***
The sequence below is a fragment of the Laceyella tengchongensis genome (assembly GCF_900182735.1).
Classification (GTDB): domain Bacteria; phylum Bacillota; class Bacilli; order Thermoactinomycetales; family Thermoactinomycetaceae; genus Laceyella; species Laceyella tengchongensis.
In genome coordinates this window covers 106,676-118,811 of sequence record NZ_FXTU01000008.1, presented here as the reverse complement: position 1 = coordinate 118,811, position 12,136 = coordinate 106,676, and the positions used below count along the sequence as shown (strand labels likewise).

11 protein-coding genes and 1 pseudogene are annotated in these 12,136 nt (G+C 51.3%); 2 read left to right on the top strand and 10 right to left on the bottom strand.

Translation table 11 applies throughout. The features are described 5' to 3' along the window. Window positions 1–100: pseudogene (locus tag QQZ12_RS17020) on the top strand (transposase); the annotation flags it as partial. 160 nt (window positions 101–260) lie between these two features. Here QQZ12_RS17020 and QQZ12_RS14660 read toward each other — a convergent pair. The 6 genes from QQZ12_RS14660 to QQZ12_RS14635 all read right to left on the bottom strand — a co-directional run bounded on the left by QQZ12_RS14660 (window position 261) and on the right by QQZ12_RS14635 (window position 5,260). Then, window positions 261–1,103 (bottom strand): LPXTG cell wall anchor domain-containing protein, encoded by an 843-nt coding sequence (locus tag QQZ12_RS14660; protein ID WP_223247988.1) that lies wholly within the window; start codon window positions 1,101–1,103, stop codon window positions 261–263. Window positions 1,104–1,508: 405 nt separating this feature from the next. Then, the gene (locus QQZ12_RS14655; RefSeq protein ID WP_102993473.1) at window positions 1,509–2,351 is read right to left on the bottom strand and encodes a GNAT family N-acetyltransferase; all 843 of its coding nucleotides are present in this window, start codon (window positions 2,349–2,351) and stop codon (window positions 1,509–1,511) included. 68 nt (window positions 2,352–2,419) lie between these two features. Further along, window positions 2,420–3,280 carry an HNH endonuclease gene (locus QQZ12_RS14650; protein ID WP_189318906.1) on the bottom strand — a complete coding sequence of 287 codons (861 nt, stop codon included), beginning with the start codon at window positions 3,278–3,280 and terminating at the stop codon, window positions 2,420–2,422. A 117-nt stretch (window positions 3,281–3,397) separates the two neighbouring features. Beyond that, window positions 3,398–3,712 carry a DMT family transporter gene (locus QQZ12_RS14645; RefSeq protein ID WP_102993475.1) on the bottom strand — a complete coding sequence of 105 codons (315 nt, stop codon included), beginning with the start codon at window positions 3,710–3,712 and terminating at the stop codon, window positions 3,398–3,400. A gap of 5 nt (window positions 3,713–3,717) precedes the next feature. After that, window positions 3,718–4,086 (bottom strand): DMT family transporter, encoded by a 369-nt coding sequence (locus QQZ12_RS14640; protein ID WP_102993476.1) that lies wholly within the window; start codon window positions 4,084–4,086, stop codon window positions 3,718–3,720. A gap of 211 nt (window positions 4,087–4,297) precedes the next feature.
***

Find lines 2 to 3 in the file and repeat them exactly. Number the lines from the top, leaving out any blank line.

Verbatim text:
Classification (GTDB): domain Bacteria; phylum Bacillota; class Bacilli; order Thermoactinomycetales; family Thermoactinomycetaceae; genus Laceyella; species Laceyella tengchongensis.
In genome coordinates this window covers 106,676-118,811 of sequence record NZ_FXTU01000008.1, presented here as the reverse complement: position 1 = coordinate 118,811, position 12,136 = coordinate 106,676, and the positions used below count along the sequence as shown (strand labels likewise).